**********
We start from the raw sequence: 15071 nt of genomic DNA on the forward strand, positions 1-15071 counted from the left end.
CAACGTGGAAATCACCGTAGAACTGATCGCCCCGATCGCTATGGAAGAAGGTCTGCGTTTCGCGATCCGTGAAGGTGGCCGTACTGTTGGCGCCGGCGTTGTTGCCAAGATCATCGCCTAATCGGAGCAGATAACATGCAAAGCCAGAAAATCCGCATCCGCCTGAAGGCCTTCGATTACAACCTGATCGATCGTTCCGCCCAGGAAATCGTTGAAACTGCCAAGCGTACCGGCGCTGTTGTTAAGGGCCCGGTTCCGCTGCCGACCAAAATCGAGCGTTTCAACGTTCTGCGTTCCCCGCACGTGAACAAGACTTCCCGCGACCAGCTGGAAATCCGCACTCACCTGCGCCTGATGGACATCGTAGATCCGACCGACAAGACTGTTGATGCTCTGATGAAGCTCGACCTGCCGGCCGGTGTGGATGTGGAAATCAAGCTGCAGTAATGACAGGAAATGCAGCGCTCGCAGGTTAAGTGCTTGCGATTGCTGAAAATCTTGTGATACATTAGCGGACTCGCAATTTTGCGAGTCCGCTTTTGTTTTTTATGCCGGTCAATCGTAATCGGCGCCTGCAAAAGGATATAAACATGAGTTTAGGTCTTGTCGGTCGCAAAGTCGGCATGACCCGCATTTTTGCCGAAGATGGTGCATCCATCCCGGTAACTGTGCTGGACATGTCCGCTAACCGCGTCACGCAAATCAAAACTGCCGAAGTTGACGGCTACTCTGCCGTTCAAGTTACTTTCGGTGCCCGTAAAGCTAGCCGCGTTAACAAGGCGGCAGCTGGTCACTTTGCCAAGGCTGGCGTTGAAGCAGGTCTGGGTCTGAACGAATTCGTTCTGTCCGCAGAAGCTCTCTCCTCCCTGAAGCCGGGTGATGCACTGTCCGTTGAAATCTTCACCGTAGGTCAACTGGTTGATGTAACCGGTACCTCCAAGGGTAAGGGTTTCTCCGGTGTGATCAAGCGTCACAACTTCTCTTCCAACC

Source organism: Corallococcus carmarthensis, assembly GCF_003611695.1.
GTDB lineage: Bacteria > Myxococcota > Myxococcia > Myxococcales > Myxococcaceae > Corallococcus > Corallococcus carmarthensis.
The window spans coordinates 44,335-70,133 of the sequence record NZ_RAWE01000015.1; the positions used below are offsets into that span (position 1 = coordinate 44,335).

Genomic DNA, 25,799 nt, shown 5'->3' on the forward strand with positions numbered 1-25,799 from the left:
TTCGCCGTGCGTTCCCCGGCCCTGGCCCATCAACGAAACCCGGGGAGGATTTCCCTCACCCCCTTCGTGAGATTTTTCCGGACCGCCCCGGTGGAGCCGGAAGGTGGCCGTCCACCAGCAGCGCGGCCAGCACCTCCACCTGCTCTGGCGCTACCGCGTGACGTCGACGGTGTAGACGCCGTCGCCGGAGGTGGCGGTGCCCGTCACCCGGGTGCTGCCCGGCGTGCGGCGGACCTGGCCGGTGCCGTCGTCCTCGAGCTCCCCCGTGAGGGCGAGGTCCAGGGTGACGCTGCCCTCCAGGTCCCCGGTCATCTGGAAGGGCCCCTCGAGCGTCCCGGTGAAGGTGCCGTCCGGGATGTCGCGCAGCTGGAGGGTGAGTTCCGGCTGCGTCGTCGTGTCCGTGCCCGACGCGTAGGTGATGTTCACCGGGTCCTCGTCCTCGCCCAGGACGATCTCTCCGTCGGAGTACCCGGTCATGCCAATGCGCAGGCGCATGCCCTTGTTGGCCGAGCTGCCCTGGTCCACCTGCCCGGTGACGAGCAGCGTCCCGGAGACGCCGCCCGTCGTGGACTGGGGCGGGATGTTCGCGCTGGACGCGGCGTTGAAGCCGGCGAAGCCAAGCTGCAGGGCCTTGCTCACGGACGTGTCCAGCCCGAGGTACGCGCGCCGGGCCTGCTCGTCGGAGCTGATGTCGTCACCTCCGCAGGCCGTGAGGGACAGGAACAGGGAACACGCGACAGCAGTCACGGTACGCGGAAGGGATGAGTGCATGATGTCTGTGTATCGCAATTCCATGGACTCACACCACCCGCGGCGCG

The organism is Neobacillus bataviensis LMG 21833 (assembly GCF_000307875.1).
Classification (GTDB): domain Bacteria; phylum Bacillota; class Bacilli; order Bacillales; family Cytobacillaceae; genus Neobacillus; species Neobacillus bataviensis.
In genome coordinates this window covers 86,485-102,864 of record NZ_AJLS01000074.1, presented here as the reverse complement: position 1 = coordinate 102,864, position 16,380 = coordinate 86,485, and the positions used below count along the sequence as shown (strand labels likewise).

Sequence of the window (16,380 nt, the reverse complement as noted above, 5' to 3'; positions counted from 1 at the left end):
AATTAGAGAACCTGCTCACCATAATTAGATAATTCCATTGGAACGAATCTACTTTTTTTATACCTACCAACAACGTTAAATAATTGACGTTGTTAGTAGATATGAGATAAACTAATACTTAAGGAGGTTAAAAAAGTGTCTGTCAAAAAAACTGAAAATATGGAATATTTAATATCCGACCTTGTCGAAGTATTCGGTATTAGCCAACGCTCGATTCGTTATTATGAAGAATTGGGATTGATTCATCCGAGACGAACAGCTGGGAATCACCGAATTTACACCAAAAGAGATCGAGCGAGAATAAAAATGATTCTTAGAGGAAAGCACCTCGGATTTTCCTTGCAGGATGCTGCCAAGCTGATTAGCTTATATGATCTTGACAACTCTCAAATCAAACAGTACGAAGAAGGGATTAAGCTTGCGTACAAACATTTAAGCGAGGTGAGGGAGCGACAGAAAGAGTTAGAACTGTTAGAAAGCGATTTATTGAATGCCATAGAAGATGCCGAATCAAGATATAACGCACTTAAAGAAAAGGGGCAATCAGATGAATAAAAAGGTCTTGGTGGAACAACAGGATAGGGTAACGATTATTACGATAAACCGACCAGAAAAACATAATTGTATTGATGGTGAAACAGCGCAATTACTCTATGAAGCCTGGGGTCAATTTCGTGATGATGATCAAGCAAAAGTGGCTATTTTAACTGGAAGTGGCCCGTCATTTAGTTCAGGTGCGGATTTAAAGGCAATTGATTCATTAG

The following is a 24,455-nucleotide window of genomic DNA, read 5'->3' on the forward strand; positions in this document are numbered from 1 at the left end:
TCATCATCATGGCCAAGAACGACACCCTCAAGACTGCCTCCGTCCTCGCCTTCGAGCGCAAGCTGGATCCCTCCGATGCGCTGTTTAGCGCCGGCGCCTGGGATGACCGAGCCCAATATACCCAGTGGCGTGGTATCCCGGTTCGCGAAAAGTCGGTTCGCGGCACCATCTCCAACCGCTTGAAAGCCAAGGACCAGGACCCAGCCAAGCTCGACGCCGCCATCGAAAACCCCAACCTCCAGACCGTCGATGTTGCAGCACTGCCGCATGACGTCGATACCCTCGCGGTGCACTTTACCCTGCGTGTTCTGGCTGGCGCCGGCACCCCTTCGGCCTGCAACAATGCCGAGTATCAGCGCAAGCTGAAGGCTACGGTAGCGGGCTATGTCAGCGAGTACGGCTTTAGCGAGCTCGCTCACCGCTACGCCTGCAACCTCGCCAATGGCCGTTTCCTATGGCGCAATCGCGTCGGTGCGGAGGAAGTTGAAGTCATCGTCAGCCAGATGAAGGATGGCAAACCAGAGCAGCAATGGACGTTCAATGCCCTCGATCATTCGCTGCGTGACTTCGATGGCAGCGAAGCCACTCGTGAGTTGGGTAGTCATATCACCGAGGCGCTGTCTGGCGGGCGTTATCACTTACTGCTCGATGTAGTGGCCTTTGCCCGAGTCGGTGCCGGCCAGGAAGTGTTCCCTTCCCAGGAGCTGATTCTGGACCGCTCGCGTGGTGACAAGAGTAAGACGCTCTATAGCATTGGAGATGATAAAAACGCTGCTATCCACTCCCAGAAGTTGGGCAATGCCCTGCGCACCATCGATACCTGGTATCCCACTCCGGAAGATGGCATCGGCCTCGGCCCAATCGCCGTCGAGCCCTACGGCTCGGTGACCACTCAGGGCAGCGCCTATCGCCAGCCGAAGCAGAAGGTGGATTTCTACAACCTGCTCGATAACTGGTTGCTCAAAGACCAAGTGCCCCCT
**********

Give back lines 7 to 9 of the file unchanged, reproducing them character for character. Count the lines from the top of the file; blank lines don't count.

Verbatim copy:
TTCGCCGTGCGTTCCCCGGCCCTGGCCCATCAACGAAACCCGGGGAGGATTTCCCTCACCCCCTTCGTGAGATTTTTCCGGACCGCCCCGGTGGAGCCGGAAGGTGGCCGTCCACCAGCAGCGCGGCCAGCACCTCCACCTGCTCTGGCGCTACCGCGTGACGTCGACGGTGTAGACGCCGTCGCCGGAGGTGGCGGTGCCCGTCACCCGGGTGCTGCCCGGCGTGCGGCGGACCTGGCCGGTGCCGTCGTCCTCGAGCTCCCCCGTGAGGGCGAGGTCCAGGGTGACGCTGCCCTCCAGGTCCCCGGTCATCTGGAAGGGCCCCTCGAGCGTCCCGGTGAAGGTGCCGTCCGGGATGTCGCGCAGCTGGAGGGTGAGTTCCGGCTGCGTCGTCGTGTCCGTGCCCGACGCGTAGGTGATGTTCACCGGGTCCTCGTCCTCGCCCAGGACGATCTCTCCGTCGGAGTACCCGGTCATGCCAATGCGCAGGCGCATGCCCTTGTTGGCCGAGCTGCCCTGGTCCACCTGCCCGGTGACGAGCAGCGTCCCGGAGACGCCGCCCGTCGTGGACTGGGGCGGGATGTTCGCGCTGGACGCGGCGTTGAAGCCGGCGAAGCCAAGCTGCAGGGCCTTGCTCACGGACGTGTCCAGCCCGAGGTACGCGCGCCGGGCCTGCTCGTCGGAGCTGATGTCGTCACCTCCGCAGGCCGTGAGGGACAGGAACAGGGAACACGCGACAGCAGTCACGGTACGCGGAAGGGATGAGTGCATGATGTCTGTGTATCGCAATTCCATGGACTCACACCACCCGCGGCGCG

The organism is Neobacillus bataviensis LMG 21833 (assembly GCF_000307875.1).
Classification (GTDB): domain Bacteria; phylum Bacillota; class Bacilli; order Bacillales; family Cytobacillaceae; genus Neobacillus; species Neobacillus bataviensis.